Saturday, February 5, 2005
More on 'Eyes on the Prize.'
The award-winning series hasn't been aired in a decade or released commercially because of expired copyright licenses. In late January, members of Downhill Battle, a group of four young activists, appalled that there is so little access to the film, made a digitized copy of the series available through its website. They initially encouraged people to download it and hold screenings this Tuesday.
Downhill Battle created the "Eyes on the Screen" campaign to celebrate the series and to draw attention to the copyright laws that are keeping it from being seen on television or made into DVDs. "The goal of the campaign is that in Black History Month we wanted to make it available to a large public audience again," said Holmes Wilson, a codirector of Downhill Battle.
The problem for the activists is that the company that made "Eyes on the Prize," the Boston-based documentary film production company Blackside Inc., is set to renew those rights and views what Downhill Battle is doing as illegal and counterproductive to its own efforts.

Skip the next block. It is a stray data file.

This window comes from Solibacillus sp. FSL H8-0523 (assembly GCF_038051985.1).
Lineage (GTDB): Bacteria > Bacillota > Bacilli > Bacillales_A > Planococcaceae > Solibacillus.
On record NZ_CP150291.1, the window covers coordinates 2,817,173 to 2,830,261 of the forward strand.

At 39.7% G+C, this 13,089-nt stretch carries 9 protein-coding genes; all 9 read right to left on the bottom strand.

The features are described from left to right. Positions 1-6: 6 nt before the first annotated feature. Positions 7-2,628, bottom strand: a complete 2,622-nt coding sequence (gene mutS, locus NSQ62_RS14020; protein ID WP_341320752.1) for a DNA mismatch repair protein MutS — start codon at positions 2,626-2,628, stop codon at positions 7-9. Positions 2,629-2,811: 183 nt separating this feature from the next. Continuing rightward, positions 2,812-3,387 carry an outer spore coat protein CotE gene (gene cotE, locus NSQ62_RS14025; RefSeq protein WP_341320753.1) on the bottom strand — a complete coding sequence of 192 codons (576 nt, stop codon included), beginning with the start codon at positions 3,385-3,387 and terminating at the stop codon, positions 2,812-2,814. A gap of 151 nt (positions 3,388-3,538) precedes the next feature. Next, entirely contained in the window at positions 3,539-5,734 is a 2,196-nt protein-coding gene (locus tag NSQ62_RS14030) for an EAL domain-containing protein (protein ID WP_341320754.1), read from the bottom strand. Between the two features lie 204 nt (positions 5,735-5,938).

"We appreciate that they are very enthusiastic about bringing 'Eyes' back to the public and making it accessible for the public to screen," said a Blackside lawyer, Sandy Forman, who is working to renew the series' copyrights. "However, the way they're doing this is unacceptable."
("'Eyes' Fight Focuses on Rights," Catherine Foster, Boston Globe 2.5.05)
In other Black History Month-related news: "Many black speakers shun February spotlight" because they feel they're ignored the other eleven months of the year (AP 2.5.05) and — news to me, although the suit has been underway for a while — a lawyer representing Rosa Parks is suing OutKast over the song "Rosa Parks," not one of my favorites (Washington Post 2.2.05, reg req'd).
Copyright © 2005 by Philocrites | Posted 5 February 2005 at 11:48 AM